Investigators have questioned the motorcycle taxi driver the suspect used after the explosion, Prawut said Wednesday without providing details on what he told them.

A reward of one million Thai Baht ($28,000) is being offered for information leading to the suspect's arrest, he said.

The device

The blast at the shrine was caused by a pipe bomb containing wheel bearings, according to police.  [Termed "silver ball bearings" in a Reuters report today]

Investigators believe the explosive device was assembled in Thailand because many of its parts, including the pipe, were made in the country, Prawut said.

CNN security and intelligence analyst Bob Baer said it was unusual for a pipe bomb to kill so many people and cause so much damage.

"It would be a very sophisticated pipe bomb," he said.

Another blast that struck near a river pier in Bangkok on Tuesday was caused by a similar device, Prawut said. That explosion went off in the water and didn't hurt anyone, but it was still "quite big," he said.

Royal Thai Police Commissioner Gen. Somyot Poompanmoung said Wednesday that investigators were so far unable to establish a link between the two explosions, adding that they have no leads on who might be behind the Tuesday blast.

The motive

There has been no claim of responsibility for the bombing, and comments from Thai officials have so far been vague.

"From this incident, it is apparent that there are active individuals or groups that harbor the intention to damage Thailand, who may be pursuing political gain or other intentions by damaging the economy and tourism," Prime Minister Prayuth Chan-ocha said Tuesday.

Analysts have speculated about a wide range of groups -- including opponents of military rule in the country or a rogue faction in the army or police -- but there is so far no evidence to link the attack with any of them.

Asked Tuesday if there was any information on a possible motive for the attack, police spokesman Prawut said it was too soon to reach any conclusions.

The victims

Thai authorities still haven't identified all of those killed in the bombing, many of whom were from other countries.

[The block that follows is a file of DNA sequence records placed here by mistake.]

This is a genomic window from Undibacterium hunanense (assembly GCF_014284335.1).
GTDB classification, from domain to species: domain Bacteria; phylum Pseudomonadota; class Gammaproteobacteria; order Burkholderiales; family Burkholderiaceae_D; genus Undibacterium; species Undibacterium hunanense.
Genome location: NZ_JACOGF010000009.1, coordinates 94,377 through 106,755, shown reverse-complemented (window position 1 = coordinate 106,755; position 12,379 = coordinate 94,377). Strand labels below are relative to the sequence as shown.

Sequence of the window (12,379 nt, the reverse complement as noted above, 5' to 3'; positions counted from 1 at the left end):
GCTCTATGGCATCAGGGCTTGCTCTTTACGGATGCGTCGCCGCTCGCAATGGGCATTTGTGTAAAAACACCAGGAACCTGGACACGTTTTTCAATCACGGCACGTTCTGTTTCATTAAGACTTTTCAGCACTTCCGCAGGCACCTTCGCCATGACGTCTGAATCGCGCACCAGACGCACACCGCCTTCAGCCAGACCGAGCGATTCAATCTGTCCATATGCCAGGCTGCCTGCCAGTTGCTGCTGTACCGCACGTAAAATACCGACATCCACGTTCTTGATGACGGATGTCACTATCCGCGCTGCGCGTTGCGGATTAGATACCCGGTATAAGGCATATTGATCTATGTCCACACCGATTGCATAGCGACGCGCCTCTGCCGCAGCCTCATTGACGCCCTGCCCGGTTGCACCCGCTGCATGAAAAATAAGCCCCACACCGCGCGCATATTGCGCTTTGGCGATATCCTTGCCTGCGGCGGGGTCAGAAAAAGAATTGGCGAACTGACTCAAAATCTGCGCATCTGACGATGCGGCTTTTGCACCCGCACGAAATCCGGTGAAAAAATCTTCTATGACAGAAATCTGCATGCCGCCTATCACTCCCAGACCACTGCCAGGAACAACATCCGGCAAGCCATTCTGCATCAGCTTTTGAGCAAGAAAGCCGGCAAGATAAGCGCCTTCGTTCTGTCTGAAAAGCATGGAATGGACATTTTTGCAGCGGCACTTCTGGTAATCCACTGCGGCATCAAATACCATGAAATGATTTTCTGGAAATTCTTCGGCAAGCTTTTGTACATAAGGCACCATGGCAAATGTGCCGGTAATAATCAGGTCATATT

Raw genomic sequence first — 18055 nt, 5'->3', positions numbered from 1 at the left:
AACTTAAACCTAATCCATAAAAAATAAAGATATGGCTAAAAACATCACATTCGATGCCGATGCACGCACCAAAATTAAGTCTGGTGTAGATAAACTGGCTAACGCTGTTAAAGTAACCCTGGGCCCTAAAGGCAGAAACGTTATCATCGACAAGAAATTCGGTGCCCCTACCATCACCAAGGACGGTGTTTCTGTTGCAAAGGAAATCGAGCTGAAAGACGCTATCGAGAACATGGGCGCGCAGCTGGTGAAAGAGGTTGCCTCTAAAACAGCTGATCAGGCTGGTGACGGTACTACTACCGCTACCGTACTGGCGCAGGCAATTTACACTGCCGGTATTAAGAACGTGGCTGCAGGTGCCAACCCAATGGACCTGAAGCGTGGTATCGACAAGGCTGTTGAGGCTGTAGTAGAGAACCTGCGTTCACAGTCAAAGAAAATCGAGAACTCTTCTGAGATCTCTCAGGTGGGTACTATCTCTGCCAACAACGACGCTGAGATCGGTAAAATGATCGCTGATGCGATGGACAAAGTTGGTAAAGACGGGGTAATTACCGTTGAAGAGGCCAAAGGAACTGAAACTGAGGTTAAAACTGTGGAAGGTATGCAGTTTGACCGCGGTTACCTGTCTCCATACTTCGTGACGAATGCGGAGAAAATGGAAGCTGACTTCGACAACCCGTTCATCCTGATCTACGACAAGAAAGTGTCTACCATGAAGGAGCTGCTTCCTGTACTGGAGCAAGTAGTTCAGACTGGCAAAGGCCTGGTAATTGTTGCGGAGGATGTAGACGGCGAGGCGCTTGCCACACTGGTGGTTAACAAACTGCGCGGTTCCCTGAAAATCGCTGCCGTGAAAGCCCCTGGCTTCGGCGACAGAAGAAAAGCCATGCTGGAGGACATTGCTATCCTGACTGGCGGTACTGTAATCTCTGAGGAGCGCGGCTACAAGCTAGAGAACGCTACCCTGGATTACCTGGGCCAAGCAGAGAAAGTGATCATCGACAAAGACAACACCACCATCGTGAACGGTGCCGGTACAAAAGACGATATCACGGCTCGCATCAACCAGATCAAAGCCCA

The shrine is a popular tourist site and sits at a busy intersection near a big shopping mall.

China's state-run news agency reported that six Chinese citizens, two of them from the special administrative region of Hong Kong, were killed. Malaysia's national news agency Bernama said that four Malaysian citizens, all from the same family, were among the dead.

Officials have said that five Thais, a Briton and a Singaporean also died in the blast.

Police had put the overall death toll at 22, but on Wednesday they revised it down to 20, saying the confusion had arisen from the sheer number of body parts scattered at the scene.

[...]

The Erawan shrine

Monks in orange robes on Wednesday chanted and prayed for departed souls at the shrine, which bore the scars of the powerful blast that tore through the crowd of visitors on Monday evening.

A golden statue of the four-headed Hindu god Brahma was missing most of one of its jaws. Fresh cement had been poured over the crater caused by the explosion. 

[Pundita note:  From photos the shrine looks as if it sustained amazingly little damage.

Tributes of flowers were piled on a table and pinned to the railings outside the shrine. "Rest in peace," read one paper sign attached to a barrier.

Some people prayed, others took photos.

The site is popular among Buddhists as well as Hindu and Sikh members of Thailand's Indian community.

CNN's Pamela Boykoff and Kocha Olarn reported from Bangkok, and Jethro Mullen wrote from Hong Kong. CNN's Elizabeth Joseph and Laura Smith-Spark and journalist Kiki Dhitav contributed to this report.

[END REPORT]